For priceless weeks, the current government has worn blinders on the coronavirus, building on the quiet acceptance of an epidemic of drug overdose deaths fueled by opioid addiction. We live in society where massive death is a tragedy when it happens to the powerless and a crisis only when it happens to the powerful, but now confront a pathogen that hits both. On this last, we need a well-funded epidemic response effort last year, guaranteed paid sick leave and vacation time today, and universal health care this month.

More broadly, we need a 2020 campaign that is as visionary and hopeful as Obama in 2008, but more committed to fundamental change in the aftermath. Bernie Sanders, working with grassroots movements, is building that campaign.

In my estimation, what is most interesting about the Bernie Sanders campaign is the attempt to build lasting ties with external movements as well as mechanisms to activate supporters to organize one another. Long-time community and labor organizers I know have been impressed by his willingness to show up for their issues and walk their picket lines. Sanders proposed in launching his 2020 campaign that “the essence of my politics … is that we need an ongoing grassroots movement of millions of people to pressure Congress, to pressure the corporate establishment. so that we can bring about the changes that this country desperately needs. So that’s why I have said that I will not only be commander-in-chief, I’m going to be organizer-in-chief.” Like changes in other arenas, this mass activation will require a change in culture, and the Sanders campaign has projected some of its image-making efforts towards spreading the very concept of solidarity, and pushing Sanders himself to the side in favor of a ”Not Me. Us.” vision of movement-driven campaigning.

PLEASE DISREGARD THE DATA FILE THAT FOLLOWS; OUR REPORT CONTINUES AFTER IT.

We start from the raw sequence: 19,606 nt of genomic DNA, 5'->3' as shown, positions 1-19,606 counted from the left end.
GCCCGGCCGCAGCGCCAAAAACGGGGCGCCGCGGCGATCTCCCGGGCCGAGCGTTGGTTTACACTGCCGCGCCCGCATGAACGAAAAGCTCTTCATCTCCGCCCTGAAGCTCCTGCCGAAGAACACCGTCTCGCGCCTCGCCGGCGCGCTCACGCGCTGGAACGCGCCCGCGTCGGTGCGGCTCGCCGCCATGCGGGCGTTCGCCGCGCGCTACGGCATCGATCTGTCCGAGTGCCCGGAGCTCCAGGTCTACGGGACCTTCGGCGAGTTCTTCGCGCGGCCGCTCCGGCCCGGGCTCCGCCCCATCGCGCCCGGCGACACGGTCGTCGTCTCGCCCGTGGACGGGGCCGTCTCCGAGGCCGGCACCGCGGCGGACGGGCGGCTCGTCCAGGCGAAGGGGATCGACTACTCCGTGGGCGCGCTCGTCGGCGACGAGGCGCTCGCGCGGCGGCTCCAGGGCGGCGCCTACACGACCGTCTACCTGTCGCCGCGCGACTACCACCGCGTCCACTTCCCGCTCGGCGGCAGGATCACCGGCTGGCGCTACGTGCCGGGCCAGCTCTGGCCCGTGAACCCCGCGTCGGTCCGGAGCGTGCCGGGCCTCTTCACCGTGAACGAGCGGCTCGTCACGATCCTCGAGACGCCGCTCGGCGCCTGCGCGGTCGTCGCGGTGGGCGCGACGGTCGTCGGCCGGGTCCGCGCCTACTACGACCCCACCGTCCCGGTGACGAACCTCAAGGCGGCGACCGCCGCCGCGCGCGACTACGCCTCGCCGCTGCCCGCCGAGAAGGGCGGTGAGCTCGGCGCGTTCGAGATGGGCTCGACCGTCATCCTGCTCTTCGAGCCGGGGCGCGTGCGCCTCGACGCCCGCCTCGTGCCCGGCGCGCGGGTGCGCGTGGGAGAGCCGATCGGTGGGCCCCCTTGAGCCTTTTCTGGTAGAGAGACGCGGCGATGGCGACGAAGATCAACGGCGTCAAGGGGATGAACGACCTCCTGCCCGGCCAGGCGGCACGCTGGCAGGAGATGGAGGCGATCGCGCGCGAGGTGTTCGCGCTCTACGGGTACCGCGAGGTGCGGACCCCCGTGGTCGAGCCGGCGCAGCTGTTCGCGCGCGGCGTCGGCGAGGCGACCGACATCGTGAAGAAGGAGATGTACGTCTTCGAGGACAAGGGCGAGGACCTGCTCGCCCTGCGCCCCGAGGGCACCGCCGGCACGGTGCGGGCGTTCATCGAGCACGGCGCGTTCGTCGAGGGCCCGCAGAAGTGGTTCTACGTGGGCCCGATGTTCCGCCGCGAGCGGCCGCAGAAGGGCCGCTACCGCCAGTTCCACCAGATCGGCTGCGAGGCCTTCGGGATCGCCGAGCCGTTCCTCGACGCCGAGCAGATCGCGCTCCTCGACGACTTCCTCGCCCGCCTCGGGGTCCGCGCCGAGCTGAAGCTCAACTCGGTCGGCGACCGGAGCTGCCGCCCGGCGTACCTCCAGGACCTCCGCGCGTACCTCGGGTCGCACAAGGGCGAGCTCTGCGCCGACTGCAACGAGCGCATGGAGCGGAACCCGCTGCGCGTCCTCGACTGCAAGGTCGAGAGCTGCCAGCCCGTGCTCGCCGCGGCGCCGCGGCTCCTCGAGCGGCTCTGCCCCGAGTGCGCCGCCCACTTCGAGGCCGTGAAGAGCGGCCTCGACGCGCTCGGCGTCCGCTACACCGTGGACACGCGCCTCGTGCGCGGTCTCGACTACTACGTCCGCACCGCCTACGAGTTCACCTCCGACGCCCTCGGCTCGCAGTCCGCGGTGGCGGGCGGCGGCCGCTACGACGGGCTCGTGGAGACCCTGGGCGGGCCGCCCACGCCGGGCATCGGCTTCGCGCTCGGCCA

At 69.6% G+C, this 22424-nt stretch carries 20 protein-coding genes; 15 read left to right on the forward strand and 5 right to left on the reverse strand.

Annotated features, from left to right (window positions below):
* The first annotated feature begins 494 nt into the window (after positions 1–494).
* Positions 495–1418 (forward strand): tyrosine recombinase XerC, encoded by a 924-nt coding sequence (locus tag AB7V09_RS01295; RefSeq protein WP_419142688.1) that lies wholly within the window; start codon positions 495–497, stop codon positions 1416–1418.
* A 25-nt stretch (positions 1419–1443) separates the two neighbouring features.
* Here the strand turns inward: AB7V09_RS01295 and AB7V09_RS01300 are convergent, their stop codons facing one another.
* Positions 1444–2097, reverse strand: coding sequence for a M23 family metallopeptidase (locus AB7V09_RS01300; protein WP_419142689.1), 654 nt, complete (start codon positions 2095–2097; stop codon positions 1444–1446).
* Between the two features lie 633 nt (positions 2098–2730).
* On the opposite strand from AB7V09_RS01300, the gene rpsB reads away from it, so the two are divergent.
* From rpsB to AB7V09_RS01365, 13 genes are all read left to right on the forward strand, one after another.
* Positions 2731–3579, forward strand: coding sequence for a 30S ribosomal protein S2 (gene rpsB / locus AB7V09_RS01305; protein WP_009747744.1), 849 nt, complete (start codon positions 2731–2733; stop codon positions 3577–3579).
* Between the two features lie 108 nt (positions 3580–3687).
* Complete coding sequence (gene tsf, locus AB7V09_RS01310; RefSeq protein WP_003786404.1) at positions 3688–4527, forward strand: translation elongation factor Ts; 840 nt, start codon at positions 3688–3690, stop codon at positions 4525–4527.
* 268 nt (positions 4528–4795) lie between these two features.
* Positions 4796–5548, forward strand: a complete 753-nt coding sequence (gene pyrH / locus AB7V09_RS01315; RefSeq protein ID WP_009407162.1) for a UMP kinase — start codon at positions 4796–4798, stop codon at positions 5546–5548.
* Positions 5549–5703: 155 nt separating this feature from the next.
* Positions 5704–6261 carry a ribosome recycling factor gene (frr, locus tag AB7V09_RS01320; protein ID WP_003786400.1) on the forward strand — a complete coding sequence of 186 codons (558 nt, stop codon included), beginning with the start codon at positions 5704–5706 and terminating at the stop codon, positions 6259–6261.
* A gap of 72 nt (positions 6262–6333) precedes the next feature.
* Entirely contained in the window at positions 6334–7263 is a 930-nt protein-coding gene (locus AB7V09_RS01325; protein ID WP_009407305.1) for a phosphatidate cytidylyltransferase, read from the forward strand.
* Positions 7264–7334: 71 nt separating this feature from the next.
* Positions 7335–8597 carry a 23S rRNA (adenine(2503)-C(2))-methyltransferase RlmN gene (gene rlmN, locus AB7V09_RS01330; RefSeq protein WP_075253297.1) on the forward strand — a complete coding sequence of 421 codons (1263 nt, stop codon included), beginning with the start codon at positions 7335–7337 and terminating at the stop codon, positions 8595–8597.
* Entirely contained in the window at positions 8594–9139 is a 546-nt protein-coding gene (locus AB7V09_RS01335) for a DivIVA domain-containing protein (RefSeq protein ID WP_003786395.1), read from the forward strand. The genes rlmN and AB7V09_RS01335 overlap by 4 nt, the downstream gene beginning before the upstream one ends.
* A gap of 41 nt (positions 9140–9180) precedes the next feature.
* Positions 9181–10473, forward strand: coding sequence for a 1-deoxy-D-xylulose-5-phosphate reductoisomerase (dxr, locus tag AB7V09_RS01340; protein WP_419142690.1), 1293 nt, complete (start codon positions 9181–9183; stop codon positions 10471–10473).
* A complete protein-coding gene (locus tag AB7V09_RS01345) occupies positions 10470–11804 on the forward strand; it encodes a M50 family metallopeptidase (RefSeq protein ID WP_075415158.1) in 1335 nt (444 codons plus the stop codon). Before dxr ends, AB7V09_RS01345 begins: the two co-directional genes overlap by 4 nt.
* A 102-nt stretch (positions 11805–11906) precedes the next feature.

Winning transformative change will require continued grassroots pressure, but the 2020 election provides an invaluable opportunity to choose who is on the other side of the table. Both Donald Trump and Joe Biden have shown they would be adversaries or obstacles to change in that role. Now is the time to stand with Bernie Sanders to make the work of changing our society that much easier.

A word to Warren supporters

Elizabeth Warren’s run for the presidency did so much to concretize progressive left policy and also to draw a lot of great movement-generated ideas into the space of the election. She was an invaluable symbol of women stepping up to the challenges leadership and a reminder of the barriers women face when daring to lead.

Especially, professional women who deeply identified with Warren’s trajectory as someone who had to project ultracompetence and endure personal sexism just to get the job. I see you. And I know something of how that feels in your professional life.

I won’t ask you to not emotionally project your experiences into political candidates. I know from experience that despite my many political differences from and skepticism of Obama, I took his 2008 run personally in the end.

I believe it’s basically a random fact of history (not to mention James Comey’s bad judgement) that a biracial Black man became president but a woman has not, but I also know that one’s identity being a treated as an electoral liability sucks.

Warren’s prolific plan production was part of a mutually beneficial period of campaigning that strengthened both Warren and Sanders’ platforms. Her wealth tax proposal raises the bar for what is possible and what could be funded. Sanders had to rush to craft his own detailed plans for things that were platform points in 2016. Running in a shared lane forced both to runner faster and further. And by not being alone they broadened the sense of what was possible. If you like Warren’s plans, go read Bernie’s platform.

Today the best chance for a progressive agenda in 2021 is Sanders in the White House and Warren leading the Senate. If Warren’s case that she could be a great author of legislation and builder of coalitions is true, then wonderful. We will need that to implement any of these visions. (Just as we would need a Senator Sanders actively working with a President Warren had she made it to the White House.)

In terms of American lives that could be saved by policy changes, the difference between Sanders or Warren and Biden is significantly greater than between Biden and Trump. So I look forward to working together. Now more than ever.

Collective Endorsements Worth Reading

100+ Black Writers and Scholars Endorse Bernie Sanders: “Bernie Sanders, the politics he advocates, the consistent track record he demonstrates, and the powerful policy changes he has outlined, if elected, would make the most far-reaching and positive impact on the lives and condition of Black people, and all people in the United States.”